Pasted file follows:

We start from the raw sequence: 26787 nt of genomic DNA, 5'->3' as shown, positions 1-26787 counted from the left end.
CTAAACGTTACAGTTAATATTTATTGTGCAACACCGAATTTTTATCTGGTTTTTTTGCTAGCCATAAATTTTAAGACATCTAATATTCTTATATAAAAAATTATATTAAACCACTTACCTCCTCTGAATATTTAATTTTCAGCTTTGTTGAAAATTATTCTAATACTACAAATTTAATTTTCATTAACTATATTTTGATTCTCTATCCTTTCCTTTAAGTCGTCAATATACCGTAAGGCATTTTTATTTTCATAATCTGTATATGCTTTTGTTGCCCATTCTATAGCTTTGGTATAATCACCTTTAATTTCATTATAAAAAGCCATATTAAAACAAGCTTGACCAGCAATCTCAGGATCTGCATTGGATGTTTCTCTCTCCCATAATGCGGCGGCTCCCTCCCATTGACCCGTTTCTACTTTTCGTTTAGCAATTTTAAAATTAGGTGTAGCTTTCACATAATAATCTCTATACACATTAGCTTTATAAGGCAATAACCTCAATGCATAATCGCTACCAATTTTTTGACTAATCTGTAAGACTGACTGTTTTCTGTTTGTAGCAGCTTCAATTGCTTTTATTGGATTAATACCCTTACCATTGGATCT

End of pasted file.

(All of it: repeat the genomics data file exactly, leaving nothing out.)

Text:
We start from the raw sequence: 26787 nt of genomic DNA, 5'->3' as shown, positions 1-26787 counted from the left end.
CTAAACGTTACAGTTAATATTTATTGTGCAACACCGAATTTTTATCTGGTTTTTTTGCTAGCCATAAATTTTAAGACATCTAATATTCTTATATAAAAAATTATATTAAACCACTTACCTCCTCTGAATATTTAATTTTCAGCTTTGTTGAAAATTATTCTAATACTACAAATTTAATTTTCATTAACTATATTTTGATTCTCTATCCTTTCCTTTAAGTCGTCAATATACCGTAAGGCATTTTTATTTTCATAATCTGTATATGCTTTTGTTGCCCATTCTATAGCTTTGGTATAATCACCTTTAATTTCATTATAAAAAGCCATATTAAAACAAGCTTGACCAGCAATCTCAGGATCTGCATTGGATGTTTCTCTCTCCCATAATGCGGCGGCTCCCTCCCATTGACCCGTTTCTACTTTTCGTTTAGCAATTTTAAAATTAGGTGTAGCTTTCACATAATAATCTCTATACACATTAGCTTTATAAGGCAATAACCTCAATGCATAATCGCTACCAATTTTTTGACTAATCTGTAAGACTGACTGTTTTCTGTTTGTAGCAGCTTCAATTGCTTTTATTGGATTAATACCCTTACCATTGGATCT